To restart this formerly long-lasting education legacy, vote yes for kids when you receive the mail-in ballot for the May 4 election, and continue to say yes for kids in the future.

Submit your own letter of support.

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The “Yes for Kids” Pledge Tue, 27 Apr 2010 15:17:00 +0000 admin You know the old adage, “Every vote counts?” Well, it’s true. So the Yes For Kids Committee came up with a fun little pledge to remind you that your yes vote won’t count unless you actually fill out your ballot and mail it in. With that in mind, we offer you this:

The Yes for Kids Pledge: I, (state your name), because I am a person of great significance, and, I might add, a person who is loved deeply by all who know me, and who is envied by those who have not yet had the pleasure, do hereby promise, I mean really, truly promise, to vote “YES” for the school mill levies.

And when I fill out my ballot, I hereby promise to do it correctly.

I will darken the proper circles.

I will not use check marks or Xs.

I will not erase, cross out, or white-out anything.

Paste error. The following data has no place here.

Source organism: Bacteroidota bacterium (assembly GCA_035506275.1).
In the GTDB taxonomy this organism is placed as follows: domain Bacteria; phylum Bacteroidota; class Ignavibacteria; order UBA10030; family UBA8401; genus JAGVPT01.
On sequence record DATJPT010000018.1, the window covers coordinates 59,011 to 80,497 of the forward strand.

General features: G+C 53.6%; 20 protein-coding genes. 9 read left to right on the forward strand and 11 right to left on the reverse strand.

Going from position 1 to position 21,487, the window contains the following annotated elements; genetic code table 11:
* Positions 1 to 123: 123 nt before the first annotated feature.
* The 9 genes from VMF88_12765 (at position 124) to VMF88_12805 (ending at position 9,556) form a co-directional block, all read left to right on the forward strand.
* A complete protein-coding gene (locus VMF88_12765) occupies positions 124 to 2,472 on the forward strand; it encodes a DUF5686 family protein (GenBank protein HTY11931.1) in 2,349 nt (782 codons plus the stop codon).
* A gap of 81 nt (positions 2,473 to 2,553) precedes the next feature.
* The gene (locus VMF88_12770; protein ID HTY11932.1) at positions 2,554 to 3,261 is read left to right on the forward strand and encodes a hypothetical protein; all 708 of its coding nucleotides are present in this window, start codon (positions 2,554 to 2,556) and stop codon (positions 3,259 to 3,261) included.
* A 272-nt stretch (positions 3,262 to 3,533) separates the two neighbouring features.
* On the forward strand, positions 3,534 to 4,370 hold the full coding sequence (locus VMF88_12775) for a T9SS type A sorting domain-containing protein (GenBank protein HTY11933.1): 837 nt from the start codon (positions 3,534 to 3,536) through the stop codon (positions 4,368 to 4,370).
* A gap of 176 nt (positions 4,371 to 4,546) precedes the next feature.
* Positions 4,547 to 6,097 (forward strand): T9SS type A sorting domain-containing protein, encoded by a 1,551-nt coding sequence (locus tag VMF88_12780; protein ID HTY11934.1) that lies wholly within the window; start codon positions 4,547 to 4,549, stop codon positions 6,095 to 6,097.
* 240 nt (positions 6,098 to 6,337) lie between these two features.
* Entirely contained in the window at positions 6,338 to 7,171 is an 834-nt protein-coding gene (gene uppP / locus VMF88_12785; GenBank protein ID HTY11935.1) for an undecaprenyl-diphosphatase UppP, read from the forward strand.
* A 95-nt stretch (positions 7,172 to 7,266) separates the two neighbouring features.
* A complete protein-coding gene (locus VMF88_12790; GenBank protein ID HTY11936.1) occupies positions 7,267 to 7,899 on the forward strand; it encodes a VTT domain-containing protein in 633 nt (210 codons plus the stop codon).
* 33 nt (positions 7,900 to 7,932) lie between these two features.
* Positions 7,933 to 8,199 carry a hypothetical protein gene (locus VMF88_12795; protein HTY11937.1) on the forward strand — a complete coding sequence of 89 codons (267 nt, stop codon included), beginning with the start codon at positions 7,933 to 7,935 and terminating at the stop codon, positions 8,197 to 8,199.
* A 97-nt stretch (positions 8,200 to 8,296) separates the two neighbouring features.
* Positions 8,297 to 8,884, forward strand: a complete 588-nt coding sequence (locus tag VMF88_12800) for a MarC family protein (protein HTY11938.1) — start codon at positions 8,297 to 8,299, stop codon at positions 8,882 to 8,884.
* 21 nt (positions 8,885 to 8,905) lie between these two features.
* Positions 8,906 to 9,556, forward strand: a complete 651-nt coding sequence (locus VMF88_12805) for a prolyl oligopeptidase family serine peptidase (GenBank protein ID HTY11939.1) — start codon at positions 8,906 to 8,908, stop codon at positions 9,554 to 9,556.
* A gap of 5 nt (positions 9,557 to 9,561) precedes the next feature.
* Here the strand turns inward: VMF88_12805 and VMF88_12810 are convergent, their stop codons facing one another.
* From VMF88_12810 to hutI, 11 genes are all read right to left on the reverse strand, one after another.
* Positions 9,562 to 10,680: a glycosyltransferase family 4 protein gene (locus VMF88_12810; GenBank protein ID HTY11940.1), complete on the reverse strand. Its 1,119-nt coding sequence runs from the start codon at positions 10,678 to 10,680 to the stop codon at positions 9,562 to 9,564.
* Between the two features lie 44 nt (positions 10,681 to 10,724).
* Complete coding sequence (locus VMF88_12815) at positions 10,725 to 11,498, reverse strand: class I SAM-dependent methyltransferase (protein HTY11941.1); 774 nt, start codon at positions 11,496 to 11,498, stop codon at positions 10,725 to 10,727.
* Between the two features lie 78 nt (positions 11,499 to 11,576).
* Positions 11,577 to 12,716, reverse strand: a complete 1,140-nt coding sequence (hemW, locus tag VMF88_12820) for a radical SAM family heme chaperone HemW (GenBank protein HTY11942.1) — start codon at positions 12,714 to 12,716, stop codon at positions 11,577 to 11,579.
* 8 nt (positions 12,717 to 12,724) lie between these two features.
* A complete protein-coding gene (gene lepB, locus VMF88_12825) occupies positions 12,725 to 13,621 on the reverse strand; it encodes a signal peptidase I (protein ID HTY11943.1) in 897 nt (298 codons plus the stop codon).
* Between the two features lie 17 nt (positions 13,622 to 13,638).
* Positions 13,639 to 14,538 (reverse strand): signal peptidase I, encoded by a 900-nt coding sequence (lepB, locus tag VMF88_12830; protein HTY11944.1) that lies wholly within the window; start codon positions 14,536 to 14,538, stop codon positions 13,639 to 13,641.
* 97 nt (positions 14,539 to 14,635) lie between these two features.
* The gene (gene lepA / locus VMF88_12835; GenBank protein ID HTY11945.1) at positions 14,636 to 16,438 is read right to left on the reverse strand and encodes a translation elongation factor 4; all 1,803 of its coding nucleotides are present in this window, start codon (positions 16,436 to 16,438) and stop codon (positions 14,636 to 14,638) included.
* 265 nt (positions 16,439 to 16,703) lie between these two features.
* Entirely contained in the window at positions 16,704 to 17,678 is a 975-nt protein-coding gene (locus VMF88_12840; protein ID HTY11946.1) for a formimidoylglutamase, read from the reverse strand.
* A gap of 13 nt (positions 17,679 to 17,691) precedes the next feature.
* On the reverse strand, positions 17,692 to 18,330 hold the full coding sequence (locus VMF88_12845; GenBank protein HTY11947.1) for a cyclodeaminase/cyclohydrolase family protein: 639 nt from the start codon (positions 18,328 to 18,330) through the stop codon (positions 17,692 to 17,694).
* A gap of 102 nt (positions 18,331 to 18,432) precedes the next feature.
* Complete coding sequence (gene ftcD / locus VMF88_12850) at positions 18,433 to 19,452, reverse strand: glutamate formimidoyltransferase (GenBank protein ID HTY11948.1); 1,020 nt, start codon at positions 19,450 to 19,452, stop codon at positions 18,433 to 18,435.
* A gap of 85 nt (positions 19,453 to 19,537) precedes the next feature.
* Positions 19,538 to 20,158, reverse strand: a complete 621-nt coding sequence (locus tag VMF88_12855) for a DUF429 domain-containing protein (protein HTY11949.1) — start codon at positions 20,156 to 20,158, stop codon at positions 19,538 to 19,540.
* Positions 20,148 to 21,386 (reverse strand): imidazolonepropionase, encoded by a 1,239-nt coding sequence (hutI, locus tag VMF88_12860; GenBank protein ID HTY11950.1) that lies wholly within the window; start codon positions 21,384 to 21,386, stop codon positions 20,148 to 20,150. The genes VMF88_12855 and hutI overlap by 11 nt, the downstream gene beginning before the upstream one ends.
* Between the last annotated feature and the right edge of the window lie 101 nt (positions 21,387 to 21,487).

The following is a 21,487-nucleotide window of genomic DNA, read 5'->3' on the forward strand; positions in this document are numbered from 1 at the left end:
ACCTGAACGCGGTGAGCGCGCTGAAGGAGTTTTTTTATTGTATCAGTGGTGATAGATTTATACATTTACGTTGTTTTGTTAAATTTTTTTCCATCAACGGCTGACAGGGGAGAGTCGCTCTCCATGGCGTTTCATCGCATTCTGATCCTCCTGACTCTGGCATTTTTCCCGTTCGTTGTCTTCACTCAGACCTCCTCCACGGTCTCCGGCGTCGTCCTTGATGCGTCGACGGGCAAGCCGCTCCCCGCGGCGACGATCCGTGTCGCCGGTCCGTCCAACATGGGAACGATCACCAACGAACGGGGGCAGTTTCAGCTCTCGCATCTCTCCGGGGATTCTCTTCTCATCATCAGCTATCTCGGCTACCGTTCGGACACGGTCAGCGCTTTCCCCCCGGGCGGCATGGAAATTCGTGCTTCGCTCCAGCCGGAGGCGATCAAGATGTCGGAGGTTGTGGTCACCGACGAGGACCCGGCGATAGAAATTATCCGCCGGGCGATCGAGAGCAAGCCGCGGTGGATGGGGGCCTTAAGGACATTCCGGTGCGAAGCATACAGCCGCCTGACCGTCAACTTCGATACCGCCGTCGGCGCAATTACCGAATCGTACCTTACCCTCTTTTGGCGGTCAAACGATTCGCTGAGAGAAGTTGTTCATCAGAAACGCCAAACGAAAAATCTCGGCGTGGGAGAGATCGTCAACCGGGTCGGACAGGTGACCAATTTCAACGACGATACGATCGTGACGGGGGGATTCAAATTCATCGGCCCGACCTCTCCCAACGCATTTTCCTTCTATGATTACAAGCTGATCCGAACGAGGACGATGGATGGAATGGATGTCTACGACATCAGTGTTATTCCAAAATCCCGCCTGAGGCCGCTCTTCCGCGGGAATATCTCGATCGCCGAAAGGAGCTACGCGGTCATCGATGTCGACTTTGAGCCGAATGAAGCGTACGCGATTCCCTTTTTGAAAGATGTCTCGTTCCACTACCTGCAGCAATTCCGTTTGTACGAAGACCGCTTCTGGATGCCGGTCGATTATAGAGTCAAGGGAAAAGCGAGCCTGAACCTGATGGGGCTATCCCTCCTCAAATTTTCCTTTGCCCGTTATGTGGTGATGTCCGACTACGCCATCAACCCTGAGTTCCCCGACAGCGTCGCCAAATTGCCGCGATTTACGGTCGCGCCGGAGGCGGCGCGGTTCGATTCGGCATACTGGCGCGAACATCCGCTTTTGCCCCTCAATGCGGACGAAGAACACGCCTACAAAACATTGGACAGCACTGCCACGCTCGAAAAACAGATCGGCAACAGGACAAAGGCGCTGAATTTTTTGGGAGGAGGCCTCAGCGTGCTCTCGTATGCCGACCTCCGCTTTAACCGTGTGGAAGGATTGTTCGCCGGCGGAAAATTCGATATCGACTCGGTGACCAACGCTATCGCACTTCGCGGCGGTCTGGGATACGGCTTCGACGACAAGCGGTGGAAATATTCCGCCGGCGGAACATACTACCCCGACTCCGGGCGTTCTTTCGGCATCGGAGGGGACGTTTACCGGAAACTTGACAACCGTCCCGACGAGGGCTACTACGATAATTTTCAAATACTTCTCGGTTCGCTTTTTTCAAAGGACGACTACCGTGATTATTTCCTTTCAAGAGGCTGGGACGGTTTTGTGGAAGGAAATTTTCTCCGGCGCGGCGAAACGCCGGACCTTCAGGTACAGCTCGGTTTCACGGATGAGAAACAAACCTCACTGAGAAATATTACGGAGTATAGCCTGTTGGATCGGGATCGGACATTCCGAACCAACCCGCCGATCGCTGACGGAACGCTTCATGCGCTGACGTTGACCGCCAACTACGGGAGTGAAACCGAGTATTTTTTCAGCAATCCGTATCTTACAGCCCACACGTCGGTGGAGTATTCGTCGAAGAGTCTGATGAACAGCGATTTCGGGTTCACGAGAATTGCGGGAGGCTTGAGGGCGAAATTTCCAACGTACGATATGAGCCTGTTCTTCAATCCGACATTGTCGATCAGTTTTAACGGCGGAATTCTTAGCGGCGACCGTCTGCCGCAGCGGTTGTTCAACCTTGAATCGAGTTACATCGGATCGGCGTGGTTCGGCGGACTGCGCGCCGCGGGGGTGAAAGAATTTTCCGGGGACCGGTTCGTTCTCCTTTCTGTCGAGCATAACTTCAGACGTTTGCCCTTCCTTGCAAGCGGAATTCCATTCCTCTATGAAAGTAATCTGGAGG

I will use a No. 2 pencil or black ink, nothing else.

I will place my completed ballot in the colored secrecy envelope and seal it.

I will sign the voter affidavit on the back of the envelope, and then place the secrecy envelope inside the voter affidavit envelope.

I will then attach a 44-cent stamp and mail it well before the May 4 deadline.

And finally, I will do these things because I care about our kids, our community, and the future of our fine city.

Thanks for your support, Billings!

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Billlings Gazette: “Other towns in Montana routinely pass school mill levies.” Mon, 19 Apr 2010 16:45:58 +0000 admin The last time a general obligation mill levy failed in Bozeman was 1982.

“We have a community that’s very connected to the schools and proud of the schools,” said Steve Johnson, the business services director for Bozeman Public Schools… Read the rest of the story on the “Billings Gazette” web site

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Billings Gazette: “School levy supporters trying new techniques.” Mon, 19 Apr 2010 16:43:40 +0000 admin Three mill levies will go before voters this month — one to help Billings’ elementary school district meet its bottom line and two to help the elementary and high school districts update technology. Read the rest of the story on the “Billings Gazette” web site